James Hetfield of Metallica. Photo: Russel Gardin

On Sunday metal pioneers Metallica ventured back to Houston where, like in every other city, an enormous crowd welcomed them with open arms. The diversity of the crowd — old white guys mixed with young(er) white guys — was so apparent that vocalist James Hetfield turned the show into a questionnaire and came to the conclusion that approximately half of the crowd were old-school fans, the other half having discovered the band more recently. Unaware that the set was going to exceed two hours prior to arriving at NRG Stadium, I, perhaps one who prided myself on being more of a Megadeth fan, figured I might find myself rather bored about midway through. However, that was not necessarily the case, being that the production of the show was almost as much of a spectacle as the band itself. The two-and-a-half openers — giving more credit to Mix Master Mike, more credit than others might — Volbeat and Avenged Sevenfold were, I hear, alright. Not sure of where to enter to redeem my photo pass, I ended up missing both of these sets. But, luckily, I felt rejoiced to enter the photo pit while Mike spun the deep cuts like Trapt’s “Headstrong” and some track about an army that involves seven nations.

The size of the stage honestly seemed a bit overwhelming at first, but once I realized that VIP ticket holders had certain pit access, I realized that the band could likely sell those costly tickets out, so the size made sense. Also, the stadium is so massive that the stage needed to be larger than what most are used to seeing elsewhere. Not knowing what to expect when the band took stage, a photographer was kind enough to give me the scoop on where they would be swaying to after each track. So I took my place, ready to try to get some shots while fretting about where I would have to put my camera bag before I made my way back to my seat after the nerve wracking first three songs. Regardless, the general consensus as I turned my head back to the wall of cellphone light was that something cool was about to happen. And I must admit, that was pretty accurate.

Opening with “Hardwired,” the title track of the band’s last album, their 10th studio, the quartet looked just like I imagined they would, based off of the videos I used to say I didn’t watch. Hetfield proved he’s just as steady on vox and guitar as he’s been for as long as anyone could remember; guitarist Kirk Hammett shredded on his horror-themed guitars; bassist Robert Trujillo went just as crazy on stage as I thought he would; and drummer Lars Ulrich, well, was Lars Ulrich, which isn’t a bad thing. I’ve always considered him a fine drummer, but the internet decided to alter that story a while back and most just go along with it. The band made way for a number of tracks of their newest work, but being that they are Metallica, they were also expected to play the hits, which they seemed excited to do. Hence the third song, the acclaimed “For Whom the Bell Tolls.” It was at this point I had to leave the pit, missing the next few songs, including another classic, “The Unforgiven.”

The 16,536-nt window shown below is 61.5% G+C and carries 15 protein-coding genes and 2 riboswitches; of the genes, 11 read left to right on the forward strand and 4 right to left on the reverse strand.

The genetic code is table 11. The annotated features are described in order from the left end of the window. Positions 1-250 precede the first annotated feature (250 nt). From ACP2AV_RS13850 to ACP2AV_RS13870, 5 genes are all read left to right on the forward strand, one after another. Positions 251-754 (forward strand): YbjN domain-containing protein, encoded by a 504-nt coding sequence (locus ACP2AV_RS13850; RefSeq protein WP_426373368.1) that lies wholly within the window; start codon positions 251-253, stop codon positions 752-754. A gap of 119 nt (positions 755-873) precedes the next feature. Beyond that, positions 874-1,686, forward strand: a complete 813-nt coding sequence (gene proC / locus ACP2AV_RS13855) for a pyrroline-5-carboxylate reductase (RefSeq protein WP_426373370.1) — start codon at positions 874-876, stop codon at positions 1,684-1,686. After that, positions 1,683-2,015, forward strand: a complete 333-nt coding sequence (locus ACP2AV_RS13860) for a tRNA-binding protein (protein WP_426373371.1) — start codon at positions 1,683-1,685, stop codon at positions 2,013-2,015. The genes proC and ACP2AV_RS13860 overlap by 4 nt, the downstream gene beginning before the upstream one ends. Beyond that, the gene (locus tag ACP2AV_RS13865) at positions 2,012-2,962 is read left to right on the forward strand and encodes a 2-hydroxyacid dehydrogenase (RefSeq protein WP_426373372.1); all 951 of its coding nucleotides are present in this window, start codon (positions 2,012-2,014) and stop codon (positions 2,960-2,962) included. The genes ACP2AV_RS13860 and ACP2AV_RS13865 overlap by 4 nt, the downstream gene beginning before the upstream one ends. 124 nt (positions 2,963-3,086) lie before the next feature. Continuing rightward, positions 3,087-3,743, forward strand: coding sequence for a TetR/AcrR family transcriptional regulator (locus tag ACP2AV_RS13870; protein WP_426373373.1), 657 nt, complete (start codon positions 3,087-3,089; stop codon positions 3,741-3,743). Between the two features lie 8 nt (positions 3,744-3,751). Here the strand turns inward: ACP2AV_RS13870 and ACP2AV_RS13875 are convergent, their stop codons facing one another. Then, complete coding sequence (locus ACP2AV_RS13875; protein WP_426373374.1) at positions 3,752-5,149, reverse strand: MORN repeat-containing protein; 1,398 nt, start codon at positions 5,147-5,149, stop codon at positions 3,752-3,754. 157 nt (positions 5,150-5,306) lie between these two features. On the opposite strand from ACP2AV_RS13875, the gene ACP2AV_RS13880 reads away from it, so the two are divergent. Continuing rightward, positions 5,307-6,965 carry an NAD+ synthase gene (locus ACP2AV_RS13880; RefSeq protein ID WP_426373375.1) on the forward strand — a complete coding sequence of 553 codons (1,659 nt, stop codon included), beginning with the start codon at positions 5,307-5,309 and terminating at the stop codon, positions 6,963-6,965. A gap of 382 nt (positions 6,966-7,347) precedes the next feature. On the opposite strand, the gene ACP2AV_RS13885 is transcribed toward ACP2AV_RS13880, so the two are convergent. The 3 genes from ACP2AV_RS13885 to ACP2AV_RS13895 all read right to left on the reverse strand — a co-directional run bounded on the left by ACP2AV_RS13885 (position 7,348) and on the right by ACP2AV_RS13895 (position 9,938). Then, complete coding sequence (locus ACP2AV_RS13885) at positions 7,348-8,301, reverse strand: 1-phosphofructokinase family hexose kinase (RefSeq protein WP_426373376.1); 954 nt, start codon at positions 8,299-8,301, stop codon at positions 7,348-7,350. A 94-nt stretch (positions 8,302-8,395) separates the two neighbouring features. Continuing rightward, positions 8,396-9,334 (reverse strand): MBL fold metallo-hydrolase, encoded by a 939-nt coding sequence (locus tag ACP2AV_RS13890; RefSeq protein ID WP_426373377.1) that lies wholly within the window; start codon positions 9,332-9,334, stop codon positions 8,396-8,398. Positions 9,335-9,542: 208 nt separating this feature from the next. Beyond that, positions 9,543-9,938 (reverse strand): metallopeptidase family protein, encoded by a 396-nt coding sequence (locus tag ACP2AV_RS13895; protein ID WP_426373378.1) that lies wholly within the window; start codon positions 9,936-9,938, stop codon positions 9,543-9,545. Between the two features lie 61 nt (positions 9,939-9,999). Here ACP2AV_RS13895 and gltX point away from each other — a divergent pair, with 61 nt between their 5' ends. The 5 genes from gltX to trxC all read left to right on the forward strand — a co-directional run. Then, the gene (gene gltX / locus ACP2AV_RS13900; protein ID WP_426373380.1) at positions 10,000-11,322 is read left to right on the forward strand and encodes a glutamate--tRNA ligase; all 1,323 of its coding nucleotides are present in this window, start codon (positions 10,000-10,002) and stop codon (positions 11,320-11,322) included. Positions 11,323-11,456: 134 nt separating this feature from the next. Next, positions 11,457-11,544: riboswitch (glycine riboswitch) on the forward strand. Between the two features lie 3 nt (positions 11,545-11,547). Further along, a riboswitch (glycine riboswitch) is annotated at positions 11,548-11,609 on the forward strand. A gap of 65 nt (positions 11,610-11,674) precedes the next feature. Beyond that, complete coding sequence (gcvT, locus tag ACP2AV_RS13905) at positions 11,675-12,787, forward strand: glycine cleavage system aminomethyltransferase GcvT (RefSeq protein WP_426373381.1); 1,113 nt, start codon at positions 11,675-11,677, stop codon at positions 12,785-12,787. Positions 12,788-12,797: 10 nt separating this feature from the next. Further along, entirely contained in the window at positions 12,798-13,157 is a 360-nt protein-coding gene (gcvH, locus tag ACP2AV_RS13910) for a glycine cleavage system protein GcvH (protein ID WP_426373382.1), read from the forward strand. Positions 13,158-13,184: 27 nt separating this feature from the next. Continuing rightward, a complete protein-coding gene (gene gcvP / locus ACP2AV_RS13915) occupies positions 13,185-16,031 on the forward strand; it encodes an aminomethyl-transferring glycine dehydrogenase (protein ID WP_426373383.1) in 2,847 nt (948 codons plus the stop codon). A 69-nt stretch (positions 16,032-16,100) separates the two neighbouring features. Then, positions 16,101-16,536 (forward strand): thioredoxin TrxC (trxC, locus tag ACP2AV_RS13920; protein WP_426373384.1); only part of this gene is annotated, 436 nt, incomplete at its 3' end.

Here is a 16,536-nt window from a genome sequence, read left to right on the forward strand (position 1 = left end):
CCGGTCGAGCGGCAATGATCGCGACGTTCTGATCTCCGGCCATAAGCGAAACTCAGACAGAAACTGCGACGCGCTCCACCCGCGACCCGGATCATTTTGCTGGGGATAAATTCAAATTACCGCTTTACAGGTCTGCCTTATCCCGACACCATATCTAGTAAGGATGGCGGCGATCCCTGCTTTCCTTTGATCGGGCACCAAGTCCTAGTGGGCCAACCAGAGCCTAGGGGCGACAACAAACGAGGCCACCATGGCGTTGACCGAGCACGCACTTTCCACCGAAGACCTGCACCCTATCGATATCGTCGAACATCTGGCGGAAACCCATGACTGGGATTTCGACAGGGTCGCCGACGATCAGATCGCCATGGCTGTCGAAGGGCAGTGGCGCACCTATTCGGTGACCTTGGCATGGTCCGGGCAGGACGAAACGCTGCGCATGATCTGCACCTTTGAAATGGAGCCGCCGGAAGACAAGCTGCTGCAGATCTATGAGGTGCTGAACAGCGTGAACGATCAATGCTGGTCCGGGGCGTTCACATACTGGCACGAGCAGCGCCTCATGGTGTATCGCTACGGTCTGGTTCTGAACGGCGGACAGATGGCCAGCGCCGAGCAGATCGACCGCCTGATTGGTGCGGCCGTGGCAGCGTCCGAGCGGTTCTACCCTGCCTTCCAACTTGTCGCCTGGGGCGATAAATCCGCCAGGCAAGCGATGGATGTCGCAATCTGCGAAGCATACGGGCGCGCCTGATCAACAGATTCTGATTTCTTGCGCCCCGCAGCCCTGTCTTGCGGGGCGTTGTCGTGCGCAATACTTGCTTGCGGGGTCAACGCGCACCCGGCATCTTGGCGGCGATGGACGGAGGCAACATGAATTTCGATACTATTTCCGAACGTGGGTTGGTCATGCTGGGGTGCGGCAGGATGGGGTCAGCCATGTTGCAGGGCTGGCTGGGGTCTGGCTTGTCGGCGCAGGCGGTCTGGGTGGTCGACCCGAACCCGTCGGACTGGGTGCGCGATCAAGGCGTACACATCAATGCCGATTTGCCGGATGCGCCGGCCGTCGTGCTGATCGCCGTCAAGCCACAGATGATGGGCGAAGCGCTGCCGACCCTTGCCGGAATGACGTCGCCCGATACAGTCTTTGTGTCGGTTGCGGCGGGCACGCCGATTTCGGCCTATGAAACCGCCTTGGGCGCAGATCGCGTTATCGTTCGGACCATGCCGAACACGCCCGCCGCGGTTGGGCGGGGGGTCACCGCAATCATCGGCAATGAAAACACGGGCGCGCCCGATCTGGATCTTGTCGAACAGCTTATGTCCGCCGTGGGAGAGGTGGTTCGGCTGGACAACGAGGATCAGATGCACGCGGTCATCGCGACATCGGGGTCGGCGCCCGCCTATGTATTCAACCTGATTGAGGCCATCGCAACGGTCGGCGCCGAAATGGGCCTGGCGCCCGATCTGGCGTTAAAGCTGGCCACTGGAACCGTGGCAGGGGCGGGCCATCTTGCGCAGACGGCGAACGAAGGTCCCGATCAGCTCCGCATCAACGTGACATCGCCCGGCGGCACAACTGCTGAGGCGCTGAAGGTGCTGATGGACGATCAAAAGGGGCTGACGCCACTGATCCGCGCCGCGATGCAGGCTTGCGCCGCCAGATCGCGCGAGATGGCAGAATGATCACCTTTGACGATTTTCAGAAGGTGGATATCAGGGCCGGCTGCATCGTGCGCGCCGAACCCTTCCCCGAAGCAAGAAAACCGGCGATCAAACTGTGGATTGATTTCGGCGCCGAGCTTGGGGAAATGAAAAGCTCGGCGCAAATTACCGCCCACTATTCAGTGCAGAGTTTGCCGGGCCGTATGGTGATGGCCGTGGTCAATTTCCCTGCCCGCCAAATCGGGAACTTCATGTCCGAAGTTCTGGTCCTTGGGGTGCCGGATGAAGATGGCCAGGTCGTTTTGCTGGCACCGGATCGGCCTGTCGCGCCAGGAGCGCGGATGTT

Once they made their way into the track “Moth Into Flame,” i.e. the track they performed at the Grammy’s, a line of synchronized flames pranced around the stage. Fortunately, sound wasn’t an issue for this live version. Well, nothing other than the flawed sound that’s guaranteed with playing a venue made for 70-something thousand rowdy football fans. But this was combatted with the speed that the band played, so it was not as apparent. Later on, four large drums came out and the band turned into more of a drum pit with Ulrich also serving as the hype-man in the beanie while directing the crowd when to clap their hands. A few songs later the band took a few minutes to change their shirts while Trujillo took the stage to perform a phased-out solo while a montage of the late Cliff Burton appeared on the screen, with people almost saluting him like they would the flag. It was a thoughtful addition to their set, and I certainly give Trujillo props for being able to keep the playing for the majority of the set while other members took breaks.

After the band landed on “One,” it became clear that there were nearing the end of the show and had to pump out the songs that people spent an enormous fee to see, so the list then included tracks like “Master of Puppets,” “Seek & Destroy,” and “Battery.” The band went on to encore with “Nothing Else Matters” and “Enter Sandman.” Going into this show with expectations of being potentially underwhelmed, I realized that people are going to see this band every time they have the opportunity, and for good reason. For a group that has been around for roughly 36 years, they do not appear to be slowing down, and they seem to have fun playing these songs night after night. Or maybe they’re good actors. They did have that movie, you know. In short, Metallica played the way Metallica has always played. As a band that has played stadiums for longer than I have been alive, they have proven time after time that they are the forerunners of the metal community. I do not see that changing for as long as they are together, and perhaps it shouldn’t.